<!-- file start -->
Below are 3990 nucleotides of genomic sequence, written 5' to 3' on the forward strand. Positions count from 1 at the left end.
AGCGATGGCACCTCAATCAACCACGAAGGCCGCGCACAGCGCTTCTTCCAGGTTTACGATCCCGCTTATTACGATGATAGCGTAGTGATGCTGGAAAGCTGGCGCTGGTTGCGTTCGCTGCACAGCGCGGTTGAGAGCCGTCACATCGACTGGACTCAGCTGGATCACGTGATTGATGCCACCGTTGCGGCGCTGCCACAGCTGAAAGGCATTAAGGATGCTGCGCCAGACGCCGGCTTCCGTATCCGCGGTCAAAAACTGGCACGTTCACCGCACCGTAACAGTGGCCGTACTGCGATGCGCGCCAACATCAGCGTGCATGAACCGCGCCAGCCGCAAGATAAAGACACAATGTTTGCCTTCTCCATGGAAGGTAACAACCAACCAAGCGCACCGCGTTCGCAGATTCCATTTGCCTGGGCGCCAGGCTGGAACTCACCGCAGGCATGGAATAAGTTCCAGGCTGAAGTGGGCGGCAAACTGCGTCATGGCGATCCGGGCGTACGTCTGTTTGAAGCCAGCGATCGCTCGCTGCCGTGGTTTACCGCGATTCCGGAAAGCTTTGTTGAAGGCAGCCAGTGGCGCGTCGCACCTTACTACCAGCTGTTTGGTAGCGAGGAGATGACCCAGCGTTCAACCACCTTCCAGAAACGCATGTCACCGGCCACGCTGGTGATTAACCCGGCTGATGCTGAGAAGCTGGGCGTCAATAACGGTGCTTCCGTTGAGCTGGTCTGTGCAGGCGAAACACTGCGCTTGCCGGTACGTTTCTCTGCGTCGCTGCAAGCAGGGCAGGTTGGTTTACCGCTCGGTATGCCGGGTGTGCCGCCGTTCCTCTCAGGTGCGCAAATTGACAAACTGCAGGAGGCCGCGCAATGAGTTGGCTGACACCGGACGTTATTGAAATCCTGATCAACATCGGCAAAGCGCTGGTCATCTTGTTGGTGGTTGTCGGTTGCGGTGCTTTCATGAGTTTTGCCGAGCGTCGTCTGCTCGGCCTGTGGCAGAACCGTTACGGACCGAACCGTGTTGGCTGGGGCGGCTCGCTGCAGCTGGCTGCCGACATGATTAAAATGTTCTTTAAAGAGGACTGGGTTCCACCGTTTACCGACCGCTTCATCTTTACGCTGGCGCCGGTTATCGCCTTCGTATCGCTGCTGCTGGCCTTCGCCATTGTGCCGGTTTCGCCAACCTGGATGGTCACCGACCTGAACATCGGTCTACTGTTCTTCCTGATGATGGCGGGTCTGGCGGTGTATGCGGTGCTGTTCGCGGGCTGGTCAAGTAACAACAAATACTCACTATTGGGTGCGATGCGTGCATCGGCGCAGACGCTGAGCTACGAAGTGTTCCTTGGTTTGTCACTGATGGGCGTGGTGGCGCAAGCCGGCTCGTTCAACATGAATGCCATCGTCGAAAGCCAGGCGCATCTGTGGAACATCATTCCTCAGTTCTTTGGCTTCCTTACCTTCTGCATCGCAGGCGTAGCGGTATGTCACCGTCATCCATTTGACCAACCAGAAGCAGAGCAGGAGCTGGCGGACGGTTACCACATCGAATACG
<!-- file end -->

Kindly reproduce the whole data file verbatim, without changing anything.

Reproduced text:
Below are 3990 nucleotides of genomic sequence, written 5' to 3' on the forward strand. Positions count from 1 at the left end.
AGCGATGGCACCTCAATCAACCACGAAGGCCGCGCACAGCGCTTCTTCCAGGTTTACGATCCCGCTTATTACGATGATAGCGTAGTGATGCTGGAAAGCTGGCGCTGGTTGCGTTCGCTGCACAGCGCGGTTGAGAGCCGTCACATCGACTGGACTCAGCTGGATCACGTGATTGATGCCACCGTTGCGGCGCTGCCACAGCTGAAAGGCATTAAGGATGCTGCGCCAGACGCCGGCTTCCGTATCCGCGGTCAAAAACTGGCACGTTCACCGCACCGTAACAGTGGCCGTACTGCGATGCGCGCCAACATCAGCGTGCATGAACCGCGCCAGCCGCAAGATAAAGACACAATGTTTGCCTTCTCCATGGAAGGTAACAACCAACCAAGCGCACCGCGTTCGCAGATTCCATTTGCCTGGGCGCCAGGCTGGAACTCACCGCAGGCATGGAATAAGTTCCAGGCTGAAGTGGGCGGCAAACTGCGTCATGGCGATCCGGGCGTACGTCTGTTTGAAGCCAGCGATCGCTCGCTGCCGTGGTTTACCGCGATTCCGGAAAGCTTTGTTGAAGGCAGCCAGTGGCGCGTCGCACCTTACTACCAGCTGTTTGGTAGCGAGGAGATGACCCAGCGTTCAACCACCTTCCAGAAACGCATGTCACCGGCCACGCTGGTGATTAACCCGGCTGATGCTGAGAAGCTGGGCGTCAATAACGGTGCTTCCGTTGAGCTGGTCTGTGCAGGCGAAACACTGCGCTTGCCGGTACGTTTCTCTGCGTCGCTGCAAGCAGGGCAGGTTGGTTTACCGCTCGGTATGCCGGGTGTGCCGCCGTTCCTCTCAGGTGCGCAAATTGACAAACTGCAGGAGGCCGCGCAATGAGTTGGCTGACACCGGACGTTATTGAAATCCTGATCAACATCGGCAAAGCGCTGGTCATCTTGTTGGTGGTTGTCGGTTGCGGTGCTTTCATGAGTTTTGCCGAGCGTCGTCTGCTCGGCCTGTGGCAGAACCGTTACGGACCGAACCGTGTTGGCTGGGGCGGCTCGCTGCAGCTGGCTGCCGACATGATTAAAATGTTCTTTAAAGAGGACTGGGTTCCACCGTTTACCGACCGCTTCATCTTTACGCTGGCGCCGGTTATCGCCTTCGTATCGCTGCTGCTGGCCTTCGCCATTGTGCCGGTTTCGCCAACCTGGATGGTCACCGACCTGAACATCGGTCTACTGTTCTTCCTGATGATGGCGGGTCTGGCGGTGTATGCGGTGCTGTTCGCGGGCTGGTCAAGTAACAACAAATACTCACTATTGGGTGCGATGCGTGCATCGGCGCAGACGCTGAGCTACGAAGTGTTCCTTGGTTTGTCACTGATGGGCGTGGTGGCGCAAGCCGGCTCGTTCAACATGAATGCCATCGTCGAAAGCCAGGCGCATCTGTGGAACATCATTCCTCAGTTCTTTGGCTTCCTTACCTTCTGCATCGCAGGCGTAGCGGTATGTCACCGTCATCCATTTGACCAACCAGAAGCAGAGCAGGAGCTGGCGGACGGTTACCACATCGAATACG